In the early 1990s, malaria was controlled using environmental management for vector control in cities in sub-Sahara Africa. However this approach lacked effectiveness due to unsustainability as compared with the residual insecticides that appeared in the 1950s. Today, malaria control in Africa is entirely focused on the use of anti-malarials and insecticide-treated bed nets and not on biophysical environmental modifications or on strengthened social systems to perform effective environmental manipulation. Even though drugs and insecticides are extremely effective weapons, the development of resistance by the parasite and the vector mosquitoes, respectively, are a growing concern for the long-term costs and in addition, the environmental impacts of insecticides have been a challenge. The present study assessed the impact of controlling malaria in two communities by means of targeting the habitat of the vector mosquito. The overall goal was to assess the impact of mosquito habitat reduction on malaria incidence and prevalence in two selected endemic communities in the Agortime-Ziope district of the Volta Region. Kakadedzi and Takuve are both rural communities in the town of Ziope. They experience a tropical climate with rain fall throughout much of the year. Data on malaria cases recorded was collected from the Ziope Health Centre, the only health facility serving the two rural communities in order to review the diagnosed malaria cases in the selected communities. The selected communities were surveyed and the mosquito breeding grounds identified. Interventions involving manipulation and elimination of the breeding habitats were introduced in the two identified communities. Data collected before and after the interventions were compared. The diagnosed malaria cases in the health centre were again reviewed monthly for seven months. The inhabitants and school pupils were interviewed during the study period in order to determine their level of knowledge on malaria and its control. Results from both Kakadedzi and Takuve communities revealed the breeding habitats of mosquitoes to be open water tanks, depressions on farm lands, drinking pots and dams. The reviewed malaria cases in the health centre indicated that malaria cases were more prevalent during the rainy season than during the dry season. The arithmetic means of the number of mosquitoes collected from each room before the interventions were carried out, were significantly more ( p value of 0.0002) than those collected after the interventions. The number of the malaria cases recorded in the Health centre after post- interventions also reduced significantly (p value of 0.0019). The interviews conducted in the communities revealed that 20% of the total population of the elders lacked basic knowledge on malaria and how it could be controlled. The pupils from the community school could not transfer the knowledge they acquired on malaria and its control during school lessons to control malaria in their homes. The findings from this study suggest that managing the environment by practising good sanitation can reduce the breeding habitats of mosquitoes. This in turn can reduce the human-vector contact leading to the control of the disease, malaria.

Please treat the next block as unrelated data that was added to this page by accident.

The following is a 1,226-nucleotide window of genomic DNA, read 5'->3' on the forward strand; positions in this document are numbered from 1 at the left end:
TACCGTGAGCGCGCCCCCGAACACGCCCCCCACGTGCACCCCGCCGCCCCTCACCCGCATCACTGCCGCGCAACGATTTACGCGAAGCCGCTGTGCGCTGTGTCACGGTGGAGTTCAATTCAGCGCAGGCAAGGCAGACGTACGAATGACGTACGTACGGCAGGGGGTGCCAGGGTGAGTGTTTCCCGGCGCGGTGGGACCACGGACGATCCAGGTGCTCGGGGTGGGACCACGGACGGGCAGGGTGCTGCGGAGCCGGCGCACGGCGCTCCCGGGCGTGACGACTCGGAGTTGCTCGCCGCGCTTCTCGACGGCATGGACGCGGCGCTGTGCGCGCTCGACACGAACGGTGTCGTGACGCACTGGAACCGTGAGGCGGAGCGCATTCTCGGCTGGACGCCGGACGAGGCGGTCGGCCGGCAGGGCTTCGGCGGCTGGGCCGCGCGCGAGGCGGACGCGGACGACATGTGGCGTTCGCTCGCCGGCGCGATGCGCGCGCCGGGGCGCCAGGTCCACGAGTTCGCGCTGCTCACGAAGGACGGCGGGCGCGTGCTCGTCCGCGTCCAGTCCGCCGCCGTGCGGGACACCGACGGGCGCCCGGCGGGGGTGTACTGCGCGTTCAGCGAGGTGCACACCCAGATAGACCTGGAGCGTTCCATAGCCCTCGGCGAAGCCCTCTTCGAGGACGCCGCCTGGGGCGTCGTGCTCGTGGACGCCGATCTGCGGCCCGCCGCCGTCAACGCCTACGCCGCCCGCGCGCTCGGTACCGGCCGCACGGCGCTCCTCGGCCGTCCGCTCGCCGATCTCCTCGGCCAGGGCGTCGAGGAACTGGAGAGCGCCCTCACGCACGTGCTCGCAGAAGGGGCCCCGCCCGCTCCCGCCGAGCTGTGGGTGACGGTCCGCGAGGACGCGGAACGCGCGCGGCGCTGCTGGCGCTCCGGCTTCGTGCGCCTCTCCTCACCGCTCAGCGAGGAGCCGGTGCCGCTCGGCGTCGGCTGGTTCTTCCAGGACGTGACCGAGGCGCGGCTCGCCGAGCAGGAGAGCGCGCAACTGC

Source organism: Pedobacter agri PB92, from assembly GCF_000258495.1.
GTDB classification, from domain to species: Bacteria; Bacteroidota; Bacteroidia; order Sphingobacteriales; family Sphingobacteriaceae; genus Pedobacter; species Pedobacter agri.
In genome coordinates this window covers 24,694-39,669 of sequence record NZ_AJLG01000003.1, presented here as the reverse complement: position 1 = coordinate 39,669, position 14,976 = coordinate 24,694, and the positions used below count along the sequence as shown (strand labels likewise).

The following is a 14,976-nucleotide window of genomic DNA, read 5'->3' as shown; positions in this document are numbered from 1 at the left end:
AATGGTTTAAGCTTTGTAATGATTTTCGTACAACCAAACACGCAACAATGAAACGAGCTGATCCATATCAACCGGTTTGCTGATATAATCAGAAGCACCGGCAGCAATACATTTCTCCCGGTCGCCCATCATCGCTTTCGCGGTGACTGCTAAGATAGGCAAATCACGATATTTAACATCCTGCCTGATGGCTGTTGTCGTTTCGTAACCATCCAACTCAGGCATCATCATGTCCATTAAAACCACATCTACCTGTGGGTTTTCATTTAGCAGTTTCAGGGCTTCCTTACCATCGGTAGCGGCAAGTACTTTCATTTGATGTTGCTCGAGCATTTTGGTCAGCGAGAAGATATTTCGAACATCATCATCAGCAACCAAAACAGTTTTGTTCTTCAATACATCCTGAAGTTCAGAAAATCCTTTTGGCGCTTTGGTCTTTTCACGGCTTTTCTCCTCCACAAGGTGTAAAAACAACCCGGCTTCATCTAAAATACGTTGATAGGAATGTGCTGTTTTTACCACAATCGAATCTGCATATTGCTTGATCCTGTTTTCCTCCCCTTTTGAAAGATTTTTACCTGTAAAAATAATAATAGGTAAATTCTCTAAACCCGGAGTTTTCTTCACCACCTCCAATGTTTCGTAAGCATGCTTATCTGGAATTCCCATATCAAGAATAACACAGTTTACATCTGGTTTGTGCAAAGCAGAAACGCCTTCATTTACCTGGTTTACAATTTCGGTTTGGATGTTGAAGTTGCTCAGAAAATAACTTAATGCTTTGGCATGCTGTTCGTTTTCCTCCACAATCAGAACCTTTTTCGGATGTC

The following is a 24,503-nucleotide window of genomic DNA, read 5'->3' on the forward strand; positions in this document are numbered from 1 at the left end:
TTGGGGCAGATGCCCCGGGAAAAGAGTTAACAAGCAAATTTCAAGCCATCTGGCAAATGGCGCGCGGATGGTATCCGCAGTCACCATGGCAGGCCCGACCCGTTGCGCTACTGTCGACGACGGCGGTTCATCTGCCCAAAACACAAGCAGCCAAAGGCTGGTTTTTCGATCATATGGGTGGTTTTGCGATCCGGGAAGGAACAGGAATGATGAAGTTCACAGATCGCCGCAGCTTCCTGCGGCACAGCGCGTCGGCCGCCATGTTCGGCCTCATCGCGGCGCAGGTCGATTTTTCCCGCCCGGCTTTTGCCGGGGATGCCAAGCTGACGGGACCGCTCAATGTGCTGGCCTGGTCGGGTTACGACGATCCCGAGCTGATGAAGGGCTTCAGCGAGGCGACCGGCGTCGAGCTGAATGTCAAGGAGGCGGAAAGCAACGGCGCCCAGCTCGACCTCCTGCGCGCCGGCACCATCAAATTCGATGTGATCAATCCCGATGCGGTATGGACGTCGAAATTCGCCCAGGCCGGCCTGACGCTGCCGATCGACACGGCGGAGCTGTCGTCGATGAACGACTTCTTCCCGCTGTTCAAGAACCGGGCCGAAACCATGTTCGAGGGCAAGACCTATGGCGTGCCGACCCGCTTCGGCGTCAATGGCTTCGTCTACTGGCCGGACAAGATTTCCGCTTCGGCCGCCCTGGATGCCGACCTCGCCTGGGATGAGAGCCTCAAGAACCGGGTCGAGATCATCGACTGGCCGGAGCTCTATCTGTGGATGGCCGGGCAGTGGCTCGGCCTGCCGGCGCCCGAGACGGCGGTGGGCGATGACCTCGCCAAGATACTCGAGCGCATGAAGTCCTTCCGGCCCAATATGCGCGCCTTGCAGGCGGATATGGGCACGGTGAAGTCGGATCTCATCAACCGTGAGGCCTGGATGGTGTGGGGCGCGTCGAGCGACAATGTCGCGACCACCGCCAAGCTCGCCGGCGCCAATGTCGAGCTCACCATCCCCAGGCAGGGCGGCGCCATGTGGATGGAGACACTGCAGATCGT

1.1 Background Information